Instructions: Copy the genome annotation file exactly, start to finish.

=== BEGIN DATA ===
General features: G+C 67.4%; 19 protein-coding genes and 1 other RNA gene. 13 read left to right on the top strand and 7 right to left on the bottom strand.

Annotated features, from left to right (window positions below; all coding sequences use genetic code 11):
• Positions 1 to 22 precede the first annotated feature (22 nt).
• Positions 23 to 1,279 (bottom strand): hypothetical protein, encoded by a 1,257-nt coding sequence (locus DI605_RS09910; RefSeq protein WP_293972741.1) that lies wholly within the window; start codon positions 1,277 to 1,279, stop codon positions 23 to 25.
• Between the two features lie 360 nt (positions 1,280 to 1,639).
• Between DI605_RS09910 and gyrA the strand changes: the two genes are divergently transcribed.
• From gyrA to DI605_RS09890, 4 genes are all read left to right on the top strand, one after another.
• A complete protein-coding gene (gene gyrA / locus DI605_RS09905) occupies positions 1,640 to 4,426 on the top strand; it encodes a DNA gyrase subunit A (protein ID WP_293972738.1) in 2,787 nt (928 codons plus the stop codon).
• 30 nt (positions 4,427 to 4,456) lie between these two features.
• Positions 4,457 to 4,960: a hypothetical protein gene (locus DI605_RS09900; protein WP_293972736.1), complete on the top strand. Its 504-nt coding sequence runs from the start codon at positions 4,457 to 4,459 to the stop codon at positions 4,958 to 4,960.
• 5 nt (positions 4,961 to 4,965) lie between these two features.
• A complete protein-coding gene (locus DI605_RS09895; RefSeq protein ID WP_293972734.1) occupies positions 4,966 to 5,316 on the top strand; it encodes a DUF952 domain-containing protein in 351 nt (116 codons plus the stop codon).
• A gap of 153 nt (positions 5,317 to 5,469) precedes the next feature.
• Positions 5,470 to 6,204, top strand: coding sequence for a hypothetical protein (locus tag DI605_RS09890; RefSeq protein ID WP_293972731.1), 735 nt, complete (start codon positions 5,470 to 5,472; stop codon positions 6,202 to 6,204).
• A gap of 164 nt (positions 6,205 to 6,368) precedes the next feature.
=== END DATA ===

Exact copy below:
General features: G+C 67.4%; 19 protein-coding genes and 1 other RNA gene. 13 read left to right on the top strand and 7 right to left on the bottom strand.

Annotated features, from left to right (window positions below; all coding sequences use genetic code 11):
• Positions 1 to 22 precede the first annotated feature (22 nt).
• Positions 23 to 1,279 (bottom strand): hypothetical protein, encoded by a 1,257-nt coding sequence (locus DI605_RS09910; RefSeq protein WP_293972741.1) that lies wholly within the window; start codon positions 1,277 to 1,279, stop codon positions 23 to 25.
• Between the two features lie 360 nt (positions 1,280 to 1,639).
• Between DI605_RS09910 and gyrA the strand changes: the two genes are divergently transcribed.
• From gyrA to DI605_RS09890, 4 genes are all read left to right on the top strand, one after another.
• A complete protein-coding gene (gene gyrA / locus DI605_RS09905) occupies positions 1,640 to 4,426 on the top strand; it encodes a DNA gyrase subunit A (protein ID WP_293972738.1) in 2,787 nt (928 codons plus the stop codon).
• 30 nt (positions 4,427 to 4,456) lie between these two features.
• Positions 4,457 to 4,960: a hypothetical protein gene (locus DI605_RS09900; protein WP_293972736.1), complete on the top strand. Its 504-nt coding sequence runs from the start codon at positions 4,457 to 4,459 to the stop codon at positions 4,958 to 4,960.
• 5 nt (positions 4,961 to 4,965) lie between these two features.
• A complete protein-coding gene (locus DI605_RS09895; RefSeq protein ID WP_293972734.1) occupies positions 4,966 to 5,316 on the top strand; it encodes a DUF952 domain-containing protein in 351 nt (116 codons plus the stop codon).
• A gap of 153 nt (positions 5,317 to 5,469) precedes the next feature.
• Positions 5,470 to 6,204, top strand: coding sequence for a hypothetical protein (locus tag DI605_RS09890; RefSeq protein ID WP_293972731.1), 735 nt, complete (start codon positions 5,470 to 5,472; stop codon positions 6,202 to 6,204).
• A gap of 164 nt (positions 6,205 to 6,368) precedes the next feature.